Our resident Foodie Layla has been digging through THE CARVER by Jacob Devlin for some delicious recipes, and has found the perfect one to get you craving more of this book!
A favorite food of the masses! Pizza is not only one of our favorites, it just happens to be the favorite food of the boy who never grew up…Peter Pan. Of course! I love Pizza and its many ways of topping it. My all time favorite has to be thin crust, no sauce, extra cheese, green olives, pineapple, and BBQ sauce drizzle. I know I’m weird, but with this recipe and the next few in this series, we will be able to create Peter Pan’s favorite and yours as well! We start with the crust. A great pizza has a great crust and here’s mine.
Peter Pan’s Pizza Crust
2/3 cup warm water
1 teaspoon sugar
1 teaspoon yeast
1/2 tablespoon salt
1 tablespoon olive oil
2 cups + 1tsp flour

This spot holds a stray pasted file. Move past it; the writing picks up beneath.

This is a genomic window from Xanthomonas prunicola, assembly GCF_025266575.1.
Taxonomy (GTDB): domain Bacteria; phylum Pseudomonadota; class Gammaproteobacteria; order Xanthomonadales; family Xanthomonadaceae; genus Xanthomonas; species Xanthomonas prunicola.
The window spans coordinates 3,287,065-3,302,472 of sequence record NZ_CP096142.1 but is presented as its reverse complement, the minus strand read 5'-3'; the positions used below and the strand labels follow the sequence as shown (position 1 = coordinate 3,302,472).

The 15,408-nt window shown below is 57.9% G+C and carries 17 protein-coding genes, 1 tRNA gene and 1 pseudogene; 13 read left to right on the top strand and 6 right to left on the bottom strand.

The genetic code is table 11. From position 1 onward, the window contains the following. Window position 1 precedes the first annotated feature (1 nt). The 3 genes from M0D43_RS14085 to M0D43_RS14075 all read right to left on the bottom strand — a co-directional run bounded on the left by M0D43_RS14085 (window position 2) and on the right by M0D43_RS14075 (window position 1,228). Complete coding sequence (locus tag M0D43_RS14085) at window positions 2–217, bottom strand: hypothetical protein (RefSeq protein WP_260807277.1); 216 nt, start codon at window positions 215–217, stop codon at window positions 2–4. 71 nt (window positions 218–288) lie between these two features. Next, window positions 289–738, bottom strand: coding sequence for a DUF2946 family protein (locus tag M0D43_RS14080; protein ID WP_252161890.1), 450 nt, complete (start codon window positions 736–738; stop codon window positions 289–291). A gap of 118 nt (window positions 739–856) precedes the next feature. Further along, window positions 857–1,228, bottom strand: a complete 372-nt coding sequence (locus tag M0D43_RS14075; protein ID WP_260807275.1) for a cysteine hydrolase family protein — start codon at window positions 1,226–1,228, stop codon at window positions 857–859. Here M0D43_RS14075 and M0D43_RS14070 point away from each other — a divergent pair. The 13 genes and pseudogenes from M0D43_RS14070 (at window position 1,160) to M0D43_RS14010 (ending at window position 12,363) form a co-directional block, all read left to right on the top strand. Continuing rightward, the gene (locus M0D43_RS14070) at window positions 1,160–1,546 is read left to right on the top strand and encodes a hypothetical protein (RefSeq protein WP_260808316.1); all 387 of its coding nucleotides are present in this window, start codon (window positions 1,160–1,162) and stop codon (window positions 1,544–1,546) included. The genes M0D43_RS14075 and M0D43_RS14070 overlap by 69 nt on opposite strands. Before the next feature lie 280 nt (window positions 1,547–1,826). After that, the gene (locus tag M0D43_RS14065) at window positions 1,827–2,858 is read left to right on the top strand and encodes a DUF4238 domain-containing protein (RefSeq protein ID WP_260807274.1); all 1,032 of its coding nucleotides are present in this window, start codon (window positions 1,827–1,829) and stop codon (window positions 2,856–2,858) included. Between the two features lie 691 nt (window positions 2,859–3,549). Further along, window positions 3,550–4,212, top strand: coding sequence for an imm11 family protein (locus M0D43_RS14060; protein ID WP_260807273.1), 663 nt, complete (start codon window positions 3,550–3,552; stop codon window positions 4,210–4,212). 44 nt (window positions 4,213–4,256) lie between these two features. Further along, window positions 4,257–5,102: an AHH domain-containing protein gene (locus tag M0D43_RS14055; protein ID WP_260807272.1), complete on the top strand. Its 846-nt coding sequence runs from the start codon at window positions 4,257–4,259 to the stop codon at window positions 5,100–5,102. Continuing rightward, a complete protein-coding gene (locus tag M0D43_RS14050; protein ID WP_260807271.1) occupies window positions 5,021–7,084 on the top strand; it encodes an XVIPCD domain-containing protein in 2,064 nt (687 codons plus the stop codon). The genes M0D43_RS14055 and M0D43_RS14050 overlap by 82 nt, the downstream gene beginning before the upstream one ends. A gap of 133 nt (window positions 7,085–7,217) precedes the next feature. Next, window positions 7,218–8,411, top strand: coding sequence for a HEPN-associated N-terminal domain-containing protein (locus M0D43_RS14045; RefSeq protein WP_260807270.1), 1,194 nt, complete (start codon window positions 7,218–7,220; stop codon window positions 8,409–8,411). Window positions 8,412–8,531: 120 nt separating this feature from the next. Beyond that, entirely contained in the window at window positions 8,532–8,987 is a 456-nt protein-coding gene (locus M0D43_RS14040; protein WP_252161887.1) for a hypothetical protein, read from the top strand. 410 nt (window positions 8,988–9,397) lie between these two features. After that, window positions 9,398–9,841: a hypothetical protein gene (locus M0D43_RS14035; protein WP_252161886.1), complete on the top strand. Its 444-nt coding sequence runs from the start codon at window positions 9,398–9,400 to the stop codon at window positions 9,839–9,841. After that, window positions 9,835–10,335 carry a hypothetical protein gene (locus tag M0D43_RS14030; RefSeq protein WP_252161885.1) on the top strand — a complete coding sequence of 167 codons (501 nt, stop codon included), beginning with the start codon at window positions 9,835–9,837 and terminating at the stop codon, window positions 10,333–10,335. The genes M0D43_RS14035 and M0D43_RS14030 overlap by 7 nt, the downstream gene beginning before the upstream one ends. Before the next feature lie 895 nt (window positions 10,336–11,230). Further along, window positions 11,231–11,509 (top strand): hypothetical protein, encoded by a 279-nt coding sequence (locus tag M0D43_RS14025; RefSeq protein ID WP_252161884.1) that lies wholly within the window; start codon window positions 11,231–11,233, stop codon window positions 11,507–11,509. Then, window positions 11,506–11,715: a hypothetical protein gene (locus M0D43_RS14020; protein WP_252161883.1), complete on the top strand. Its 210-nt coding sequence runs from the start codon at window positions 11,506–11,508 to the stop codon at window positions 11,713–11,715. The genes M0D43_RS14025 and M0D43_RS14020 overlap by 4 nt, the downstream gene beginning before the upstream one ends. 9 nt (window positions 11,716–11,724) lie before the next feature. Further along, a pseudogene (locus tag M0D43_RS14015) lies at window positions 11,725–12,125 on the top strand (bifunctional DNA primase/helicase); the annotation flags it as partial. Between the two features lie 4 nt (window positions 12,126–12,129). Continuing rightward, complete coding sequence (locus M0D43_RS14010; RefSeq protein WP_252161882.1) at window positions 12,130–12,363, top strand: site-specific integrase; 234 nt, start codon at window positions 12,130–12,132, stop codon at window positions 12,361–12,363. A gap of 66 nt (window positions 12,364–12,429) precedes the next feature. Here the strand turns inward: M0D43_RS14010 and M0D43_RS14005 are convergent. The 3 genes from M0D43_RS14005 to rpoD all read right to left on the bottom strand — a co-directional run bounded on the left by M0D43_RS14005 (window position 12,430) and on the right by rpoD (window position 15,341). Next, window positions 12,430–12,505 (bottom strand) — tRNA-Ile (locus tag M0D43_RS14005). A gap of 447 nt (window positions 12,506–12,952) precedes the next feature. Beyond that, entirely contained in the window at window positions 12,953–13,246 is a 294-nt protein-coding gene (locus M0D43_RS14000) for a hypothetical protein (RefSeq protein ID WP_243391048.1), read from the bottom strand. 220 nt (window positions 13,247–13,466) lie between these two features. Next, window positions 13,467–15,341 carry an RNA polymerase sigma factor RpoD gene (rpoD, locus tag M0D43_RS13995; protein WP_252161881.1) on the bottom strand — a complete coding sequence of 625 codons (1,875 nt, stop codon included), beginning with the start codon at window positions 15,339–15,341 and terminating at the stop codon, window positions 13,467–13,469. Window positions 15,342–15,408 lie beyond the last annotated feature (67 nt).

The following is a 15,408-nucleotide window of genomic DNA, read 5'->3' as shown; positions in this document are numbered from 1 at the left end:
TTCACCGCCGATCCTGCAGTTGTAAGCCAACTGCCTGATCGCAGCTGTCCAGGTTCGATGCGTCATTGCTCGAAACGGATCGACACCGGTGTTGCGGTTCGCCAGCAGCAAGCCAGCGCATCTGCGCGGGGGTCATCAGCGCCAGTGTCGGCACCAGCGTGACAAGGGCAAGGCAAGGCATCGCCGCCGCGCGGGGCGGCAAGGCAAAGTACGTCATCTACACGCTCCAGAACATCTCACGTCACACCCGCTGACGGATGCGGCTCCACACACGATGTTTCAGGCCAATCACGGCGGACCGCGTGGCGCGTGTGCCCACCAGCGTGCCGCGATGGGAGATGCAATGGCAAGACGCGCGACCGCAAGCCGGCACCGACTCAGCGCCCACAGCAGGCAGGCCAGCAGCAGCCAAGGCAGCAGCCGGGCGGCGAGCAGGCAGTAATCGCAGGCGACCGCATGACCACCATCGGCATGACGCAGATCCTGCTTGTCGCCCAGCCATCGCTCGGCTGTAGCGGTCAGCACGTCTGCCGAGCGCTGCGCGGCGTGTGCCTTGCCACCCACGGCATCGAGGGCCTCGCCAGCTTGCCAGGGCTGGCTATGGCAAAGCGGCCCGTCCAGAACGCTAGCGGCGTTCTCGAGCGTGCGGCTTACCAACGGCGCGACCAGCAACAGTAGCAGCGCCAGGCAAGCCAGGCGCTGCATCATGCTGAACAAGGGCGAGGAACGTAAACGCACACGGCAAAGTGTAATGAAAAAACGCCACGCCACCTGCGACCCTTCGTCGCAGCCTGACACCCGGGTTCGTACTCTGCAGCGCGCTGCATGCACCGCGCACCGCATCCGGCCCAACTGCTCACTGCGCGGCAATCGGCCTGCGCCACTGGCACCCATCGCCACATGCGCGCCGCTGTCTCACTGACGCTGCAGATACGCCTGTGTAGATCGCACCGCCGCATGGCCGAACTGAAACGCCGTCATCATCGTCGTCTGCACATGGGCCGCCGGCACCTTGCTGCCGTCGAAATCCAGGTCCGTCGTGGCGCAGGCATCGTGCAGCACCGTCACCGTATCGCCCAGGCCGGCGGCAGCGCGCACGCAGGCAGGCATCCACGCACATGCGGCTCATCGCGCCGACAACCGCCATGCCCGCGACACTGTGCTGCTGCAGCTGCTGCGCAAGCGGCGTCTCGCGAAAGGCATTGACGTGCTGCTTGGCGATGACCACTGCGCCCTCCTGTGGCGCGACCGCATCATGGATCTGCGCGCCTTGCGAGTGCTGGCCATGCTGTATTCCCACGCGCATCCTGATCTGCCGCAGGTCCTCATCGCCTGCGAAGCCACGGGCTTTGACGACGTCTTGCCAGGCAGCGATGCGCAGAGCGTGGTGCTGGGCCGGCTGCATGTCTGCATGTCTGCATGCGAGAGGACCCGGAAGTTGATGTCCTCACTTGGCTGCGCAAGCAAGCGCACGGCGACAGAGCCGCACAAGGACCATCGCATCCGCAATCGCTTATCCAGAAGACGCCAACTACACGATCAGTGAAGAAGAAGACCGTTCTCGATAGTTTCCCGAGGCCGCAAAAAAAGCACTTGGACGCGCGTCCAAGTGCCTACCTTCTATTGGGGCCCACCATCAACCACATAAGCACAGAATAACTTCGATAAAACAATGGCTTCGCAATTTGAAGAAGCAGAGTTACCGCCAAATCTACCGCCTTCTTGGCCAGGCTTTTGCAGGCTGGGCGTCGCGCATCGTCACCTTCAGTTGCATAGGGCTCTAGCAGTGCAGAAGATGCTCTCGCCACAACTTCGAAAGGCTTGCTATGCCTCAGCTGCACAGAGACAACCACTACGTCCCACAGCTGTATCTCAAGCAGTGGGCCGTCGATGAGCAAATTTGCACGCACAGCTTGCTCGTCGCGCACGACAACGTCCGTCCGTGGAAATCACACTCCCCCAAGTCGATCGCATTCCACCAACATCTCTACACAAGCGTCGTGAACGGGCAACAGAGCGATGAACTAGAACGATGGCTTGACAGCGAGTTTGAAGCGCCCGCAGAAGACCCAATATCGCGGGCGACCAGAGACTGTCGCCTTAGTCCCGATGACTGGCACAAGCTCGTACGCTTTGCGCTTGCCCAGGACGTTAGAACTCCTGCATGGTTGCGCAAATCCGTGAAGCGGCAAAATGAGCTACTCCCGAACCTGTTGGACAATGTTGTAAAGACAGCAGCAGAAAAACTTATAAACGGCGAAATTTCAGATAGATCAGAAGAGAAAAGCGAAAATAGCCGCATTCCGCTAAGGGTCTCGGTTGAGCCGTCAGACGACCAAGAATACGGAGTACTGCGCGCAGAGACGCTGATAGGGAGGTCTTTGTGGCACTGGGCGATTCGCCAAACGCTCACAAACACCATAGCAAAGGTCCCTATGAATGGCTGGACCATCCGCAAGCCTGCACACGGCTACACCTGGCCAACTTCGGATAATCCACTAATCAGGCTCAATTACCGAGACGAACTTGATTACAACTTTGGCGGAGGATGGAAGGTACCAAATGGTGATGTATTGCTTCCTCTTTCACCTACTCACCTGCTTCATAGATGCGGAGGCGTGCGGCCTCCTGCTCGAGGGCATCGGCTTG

Put warm water in a pan. Add yeast and sugar. Stir lightly and let sit for 5 to 10 minutes until the yeast activates and you see bubbles on top of the water. Then add the salt and oil. Add in the flour as you stir the mixture. When the mixture becomes too thick to stir you’re done.
Knead the dough. It is ready when it is glossy and tacky, but not sticky. Put your dough on a clean, well-floured surface. Gather the dough into a pile and begin pressing it together. Press the heels of your hands firmly into the dough, pushing forward slightly. Fold the far edge of the dough upwards, towards you, and press it into the middle of the ball. Rotate it a quarter turn. Repeat. Knead for about 15 min in 3-4 min intervals resting 1 min in between.
Let rise up for up to 1 hour at room temperature.
Place on a floured surface and flour the top of the dough. You might need to cut your dough into smaller pieces to work with depending on your application. Flatten with your hand until about 1 or 1 1/2 inches thick. Pick up the disk of dough, and pinch the dough about 1/2 inch from the edge. Try to stretch as you pinch, repeat this all around the edge. At this stage you have two choices: 1) start tossing your dough to make it round, or 2) use a rolling pin. I suggest a rolling pin until you get the hang of actually making the dough and then graduate to tossing.